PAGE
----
Why the 2013-2014 women’s basketball season will never be forgotten
For NCAC Coach of the Year, Stacey Ungashick-Lobdell, her troop of assistants and her 16 players, the 2013-2014 women’s basketball season was one to remember.
The Lady Bishops finished 12-4 in the NCAC, going 18-9 overall by riding an 8 game win streak at the end of the season that started Jan. 29 and ended Feb. 25.
Ungashick-Lobdell said the team’s non-conference schedule difficulty helped prepare them for a tough season.
“St. Lawrence University, Emmanuel College, and Calvin College were all receiving votes for the top 25 preseason. I really just think that playing those games set the bar for the level we wanted to play on.”
The team’s finest win happened Feb. 22 against conference powerhouse DePauw University. The team won 65-64, a result of their two rebound advantage on the boards and 54 percent shooting from the field.
The win snapped DePauw’s 58 game winning streak and 77 game regular season win streak. Also, the two-time defending NCAC champs’ 55 game conference winning streak was erased.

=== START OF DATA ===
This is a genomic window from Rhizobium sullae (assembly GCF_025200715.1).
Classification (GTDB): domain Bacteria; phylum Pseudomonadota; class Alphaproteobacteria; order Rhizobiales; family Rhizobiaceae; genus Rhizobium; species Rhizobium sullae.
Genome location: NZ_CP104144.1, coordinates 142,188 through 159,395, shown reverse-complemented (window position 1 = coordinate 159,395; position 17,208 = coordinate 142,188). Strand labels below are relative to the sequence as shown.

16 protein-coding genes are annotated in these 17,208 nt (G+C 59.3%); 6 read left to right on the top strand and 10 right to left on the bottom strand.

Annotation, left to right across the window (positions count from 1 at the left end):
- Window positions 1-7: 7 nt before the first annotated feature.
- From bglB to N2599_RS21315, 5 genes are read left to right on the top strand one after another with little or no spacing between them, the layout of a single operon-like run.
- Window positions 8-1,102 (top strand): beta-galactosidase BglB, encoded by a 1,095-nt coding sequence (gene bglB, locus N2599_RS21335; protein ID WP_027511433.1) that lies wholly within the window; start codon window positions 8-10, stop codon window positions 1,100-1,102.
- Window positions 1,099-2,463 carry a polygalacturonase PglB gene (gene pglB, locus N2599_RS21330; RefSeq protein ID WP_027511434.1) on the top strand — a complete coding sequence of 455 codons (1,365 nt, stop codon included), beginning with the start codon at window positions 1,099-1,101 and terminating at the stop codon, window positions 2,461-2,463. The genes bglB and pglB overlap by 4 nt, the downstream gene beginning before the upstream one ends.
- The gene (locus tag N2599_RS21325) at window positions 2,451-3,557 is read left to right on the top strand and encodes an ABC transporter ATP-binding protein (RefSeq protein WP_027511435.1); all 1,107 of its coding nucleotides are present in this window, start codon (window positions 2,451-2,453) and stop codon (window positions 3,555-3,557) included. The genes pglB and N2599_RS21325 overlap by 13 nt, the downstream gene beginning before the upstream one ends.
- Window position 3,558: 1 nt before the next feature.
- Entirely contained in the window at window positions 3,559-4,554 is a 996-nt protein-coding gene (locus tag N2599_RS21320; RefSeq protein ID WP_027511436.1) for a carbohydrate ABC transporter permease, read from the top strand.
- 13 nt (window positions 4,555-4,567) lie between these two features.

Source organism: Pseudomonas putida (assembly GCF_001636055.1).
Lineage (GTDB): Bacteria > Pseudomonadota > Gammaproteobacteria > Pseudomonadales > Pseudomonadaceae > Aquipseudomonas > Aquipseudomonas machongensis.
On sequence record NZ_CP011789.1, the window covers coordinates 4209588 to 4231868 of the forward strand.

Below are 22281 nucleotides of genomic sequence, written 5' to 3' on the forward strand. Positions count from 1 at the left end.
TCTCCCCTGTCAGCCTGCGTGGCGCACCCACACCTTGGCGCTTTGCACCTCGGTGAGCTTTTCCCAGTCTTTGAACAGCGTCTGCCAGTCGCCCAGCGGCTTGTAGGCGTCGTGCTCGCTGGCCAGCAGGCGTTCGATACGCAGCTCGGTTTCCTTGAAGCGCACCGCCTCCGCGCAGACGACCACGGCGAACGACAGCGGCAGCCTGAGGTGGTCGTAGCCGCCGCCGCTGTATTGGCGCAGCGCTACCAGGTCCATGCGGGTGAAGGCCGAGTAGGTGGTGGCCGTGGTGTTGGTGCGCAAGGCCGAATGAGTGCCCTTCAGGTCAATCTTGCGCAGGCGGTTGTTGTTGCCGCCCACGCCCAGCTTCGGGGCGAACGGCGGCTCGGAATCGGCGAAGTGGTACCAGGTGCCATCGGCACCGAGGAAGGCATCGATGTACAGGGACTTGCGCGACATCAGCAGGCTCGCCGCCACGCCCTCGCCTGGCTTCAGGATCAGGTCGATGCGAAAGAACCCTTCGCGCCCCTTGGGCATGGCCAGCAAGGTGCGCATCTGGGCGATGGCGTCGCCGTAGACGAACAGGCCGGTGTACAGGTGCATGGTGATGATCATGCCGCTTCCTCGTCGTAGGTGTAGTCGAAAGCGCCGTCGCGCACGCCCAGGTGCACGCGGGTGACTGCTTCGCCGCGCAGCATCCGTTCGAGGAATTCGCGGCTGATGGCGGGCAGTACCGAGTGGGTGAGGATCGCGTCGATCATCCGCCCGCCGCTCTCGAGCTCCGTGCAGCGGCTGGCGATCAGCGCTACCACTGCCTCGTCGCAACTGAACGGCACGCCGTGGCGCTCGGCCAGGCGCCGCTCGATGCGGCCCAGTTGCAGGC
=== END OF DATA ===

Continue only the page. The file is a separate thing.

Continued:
Senior Tamra Londot said she will remember the DePauw win for the rest of her life.
“Words can’t even describe the feeling after beating DePauw! I couldn’t have asked for a better senior day” Landot said. “We had a really great week of practices leading up to it and our confidence level was right where it needed to be. We never let down the momentum the entire game and we left everything on the court. It was by far the best memory while playing at OWU.”
Junior Sarah McQuade and junior LaNiece McRae earned second team all-NCAC laurels at the seasons end. McQuade ranked third in the conference in assist, while McRae ranked second in blocks.
McRae also led her team in points with 10.3 per game, and in rebounds, 7.4 per game. She said her coaches have attributed tremendously to her growth as a player.
“In practice they demand my teammates and I to use moves that we aren’t usually comfortable with. This added to the moves we could successfully use during games,” she said. “The coaches also continued to remind us how much better we could be if we didn’t settle with where we were at, no matter how many ‘good games’ we had.”
Ungashick-Lobdell said this season is a tribute to her players’ and assistant coaches’ hard work.
“I think going from winning nine games our first year, eight games our second season and 18 now definitely shows all the work we’ve been putting in is paying off,” she said.
“We’re at a place now where we expect to win which was an obstacle for two years. Believing in each other and knowing how to make each other better is how a team grows into reaching their potential every season.”